Guest Opinion

State Senate's Only Woman of Color Sets Big Agenda for Her Freshman Year

Bring on 2017 says Rebecca Saldaña.

By Rebecca Saldaña December 30, 2016

We asked a handful of local leaders that had big showings in 2016 to reflect on the year ahead.

Not only did Puget Sound Sage's executive director Rebecca Saldaña win the appointment to the state senate in Southeast Seattle's majority minority district to replace Pramila Jayapal (Jayapal is going to D.C. to serve in the U.S. house), but Sage itself took center stage this year.

Emerging as a force in city politics, Saldaña oversaw the group's starring position at the center of a series of overlapping issues like workers' rights, affordable housing, transportation, and the environment. Or more to the point: Saldaña and her group called attention to the connections between those issues. Most prominently, Saldaña herself, as Sage's ED, took the lead coming out against I-732 , articulating a position that woke up traditional environmentalists to the social justice priorities of green policy. Meanwhile, her all-star program director, Ubax Gardheere,  emerged as a powerful advocate for this year's winning light rail initiative. (Saldaña was a big light rail advocate too, taking the microphone at the campaign kickoff  and putting the symbolism of a regional transit network into practical terms by arguing that our local “history of racism and segregation” would be broken down by a system that reconnects us.)

Bittersweet for Puget Sound Sage, but the organization became so damn relevant that Saldaña (and Gardheere too) were scooped up by the city and the state; Gardheere is going to work for the city's Office of Planning and Community Development (to oversee implementation of a Sage initiative) and Saldaña's going to Olympia.

Here's Saldaña's ambitious 2017 list of state senate To Dos. (And here’s the rest of PubliCola’s New Year’s resolution series from our other 2016 big deals: incoming U.S. Rep. Pramila Jayapal, incoming 43rd Legislative District state representative Nicole Macri,  Seattle City Council member Lisa Herbold, and King County Council member Claudia Balducci.)

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The people of Southeast Seattle's 37th Legislative District expect a lot from this newbie who's taking outgoing state senator, now U.S. Rep-elect, Pramila Jayapal’s shoes. They want their state senator to stand up for black lives, immigrant rights, a fair economy, a clean environment, housing justice, local labor standards, increased revenue to serve community priorities, and protecting our populations from our president-elect’s hostilities and threatened violence. I’m ready to do that, and I’m going to Olympia to deliver strategic wins for the people of Renton, Skyway (currently unincorporated King County) and Central and South Seattle.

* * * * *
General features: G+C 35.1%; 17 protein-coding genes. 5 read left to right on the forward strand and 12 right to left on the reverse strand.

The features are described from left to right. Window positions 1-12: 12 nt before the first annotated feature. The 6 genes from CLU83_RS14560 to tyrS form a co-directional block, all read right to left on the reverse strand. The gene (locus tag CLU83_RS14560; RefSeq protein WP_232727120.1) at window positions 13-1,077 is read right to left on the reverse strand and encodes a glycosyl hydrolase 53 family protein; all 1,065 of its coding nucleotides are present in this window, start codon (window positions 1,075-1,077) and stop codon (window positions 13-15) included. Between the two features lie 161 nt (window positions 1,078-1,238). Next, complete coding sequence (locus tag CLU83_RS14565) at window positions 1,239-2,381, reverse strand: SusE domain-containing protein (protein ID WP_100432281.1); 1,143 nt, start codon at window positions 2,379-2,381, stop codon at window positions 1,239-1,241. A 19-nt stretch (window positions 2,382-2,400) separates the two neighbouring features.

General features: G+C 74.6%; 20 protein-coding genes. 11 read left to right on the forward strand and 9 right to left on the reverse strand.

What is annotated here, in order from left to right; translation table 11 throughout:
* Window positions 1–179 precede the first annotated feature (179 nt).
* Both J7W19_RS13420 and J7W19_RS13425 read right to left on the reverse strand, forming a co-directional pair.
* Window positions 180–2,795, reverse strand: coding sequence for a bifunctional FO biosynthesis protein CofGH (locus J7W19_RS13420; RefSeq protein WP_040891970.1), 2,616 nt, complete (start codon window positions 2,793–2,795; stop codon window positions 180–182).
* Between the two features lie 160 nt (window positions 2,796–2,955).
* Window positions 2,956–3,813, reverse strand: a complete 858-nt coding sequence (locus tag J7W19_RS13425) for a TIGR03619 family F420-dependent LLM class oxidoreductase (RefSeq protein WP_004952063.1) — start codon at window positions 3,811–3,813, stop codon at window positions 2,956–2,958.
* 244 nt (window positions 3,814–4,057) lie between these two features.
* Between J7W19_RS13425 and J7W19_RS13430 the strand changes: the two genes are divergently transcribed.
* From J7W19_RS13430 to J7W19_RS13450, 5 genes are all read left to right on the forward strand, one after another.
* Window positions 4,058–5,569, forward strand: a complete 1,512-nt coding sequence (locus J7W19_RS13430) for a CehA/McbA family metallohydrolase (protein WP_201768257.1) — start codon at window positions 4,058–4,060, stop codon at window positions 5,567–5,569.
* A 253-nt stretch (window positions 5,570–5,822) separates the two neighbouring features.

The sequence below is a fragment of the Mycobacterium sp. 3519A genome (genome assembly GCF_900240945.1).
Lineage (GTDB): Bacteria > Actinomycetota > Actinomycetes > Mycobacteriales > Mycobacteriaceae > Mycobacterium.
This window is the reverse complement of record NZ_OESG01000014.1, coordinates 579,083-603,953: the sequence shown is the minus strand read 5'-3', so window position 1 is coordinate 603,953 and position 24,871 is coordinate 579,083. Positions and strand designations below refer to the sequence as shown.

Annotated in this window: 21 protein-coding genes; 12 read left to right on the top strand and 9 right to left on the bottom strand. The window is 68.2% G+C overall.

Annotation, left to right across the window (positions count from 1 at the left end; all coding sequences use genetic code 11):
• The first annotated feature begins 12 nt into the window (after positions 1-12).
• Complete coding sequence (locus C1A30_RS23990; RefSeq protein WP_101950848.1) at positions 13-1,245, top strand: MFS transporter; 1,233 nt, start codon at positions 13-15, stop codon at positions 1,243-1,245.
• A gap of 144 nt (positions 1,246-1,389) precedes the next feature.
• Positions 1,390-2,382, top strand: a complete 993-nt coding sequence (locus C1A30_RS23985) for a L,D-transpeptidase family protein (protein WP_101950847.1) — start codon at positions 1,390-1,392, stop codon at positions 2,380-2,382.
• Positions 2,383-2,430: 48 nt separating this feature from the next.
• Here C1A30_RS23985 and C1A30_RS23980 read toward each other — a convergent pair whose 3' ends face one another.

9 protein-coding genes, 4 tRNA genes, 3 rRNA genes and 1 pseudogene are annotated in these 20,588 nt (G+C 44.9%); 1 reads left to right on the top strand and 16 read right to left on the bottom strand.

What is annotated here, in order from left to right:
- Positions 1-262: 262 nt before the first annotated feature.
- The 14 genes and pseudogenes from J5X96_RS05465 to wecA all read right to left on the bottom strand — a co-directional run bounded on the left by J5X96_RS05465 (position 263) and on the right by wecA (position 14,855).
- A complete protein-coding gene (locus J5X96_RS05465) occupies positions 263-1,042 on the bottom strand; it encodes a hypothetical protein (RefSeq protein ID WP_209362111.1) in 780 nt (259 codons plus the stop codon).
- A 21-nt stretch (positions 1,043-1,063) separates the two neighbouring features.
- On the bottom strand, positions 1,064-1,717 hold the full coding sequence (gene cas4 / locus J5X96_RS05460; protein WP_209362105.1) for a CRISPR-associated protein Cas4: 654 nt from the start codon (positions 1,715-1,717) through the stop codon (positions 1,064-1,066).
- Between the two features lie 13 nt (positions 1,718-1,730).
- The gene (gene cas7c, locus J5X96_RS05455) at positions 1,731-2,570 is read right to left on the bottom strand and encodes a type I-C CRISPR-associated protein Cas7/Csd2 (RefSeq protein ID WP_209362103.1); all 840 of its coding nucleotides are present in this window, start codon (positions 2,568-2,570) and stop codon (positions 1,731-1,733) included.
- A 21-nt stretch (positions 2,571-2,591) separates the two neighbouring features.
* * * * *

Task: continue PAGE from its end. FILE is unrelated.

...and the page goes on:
It won’t be easy in a Republican-controlled state senate, but as a woman of color growing up in Seattle, I have lots of experience being in the “minority.” Now, as the newly elected minority whip, and as the only Latina and woman of color, I’m ready to bring the 37th Legislative District’s values of fairness, equity, multiculturalism and mutual respect to the state senate.

 My to-do list is long, but the issues making their way to the top of the page include:

1. Advance our local wins for equitable development and transportation equity. It’s time to build on Jayapal’s past win to secure $3 million for the Economic Opportunity Center, and Puget Sound Sage’s most recent win to secure a $16 million city investment toward Equitable Development Initiatives in the 37th District.  Continuing the last five years of work with a coalition of diverse partners through Puget Sound Sage, we can leverage the wins of Sound Transit 3 to ensure new growth prevents displacement and improves opportunities for housing, high roads employment, and an improved environment for the enjoyment of everyone in Washington State.

2. Fund public education to give all students an opportunity to thrive. As a daughter of a public school employee, and now as a parent, I know schools and teachers are doing the best they can with limited resources in a state with the most regressive tax structure in the nation, but we all need to do better to close the education equity gap. Giving the very rich the opportunity to pay their fair share through a capital gains tax and closing the tax loopholes for big corporations are key to the funding solution.

3. Defending our transgender and gender-diverse family members, friends, and neighbors from discrimination. Last year a bipartisan coalition in the state senate narrowly defeated a bill, similar to North Carolina’s controversial HB 2, intended to roll back our state’s decade-old non-discrimination protections for transgender people. This year one of the first pre-filed bills, HB 1011, would write discrimination into state law by allowing transgender people to be prohibited from using the restroom consistent with who they are. We cannot, and will not, allow our state to fall for the scare tactics and hate behind this effort.

No, it won’t be easy, but I’m looking forward to fighting for the future of our state and the 37th District. .

Rebecca Saldaña is the incoming state senator for the 37th Legislative District which represents Rainier Valley, Rainier Beach, Columbia City, North Beacon Hill, Mt. Baker, Leschi, Madrona, Skyway and part of Beacon Hill and Renton  

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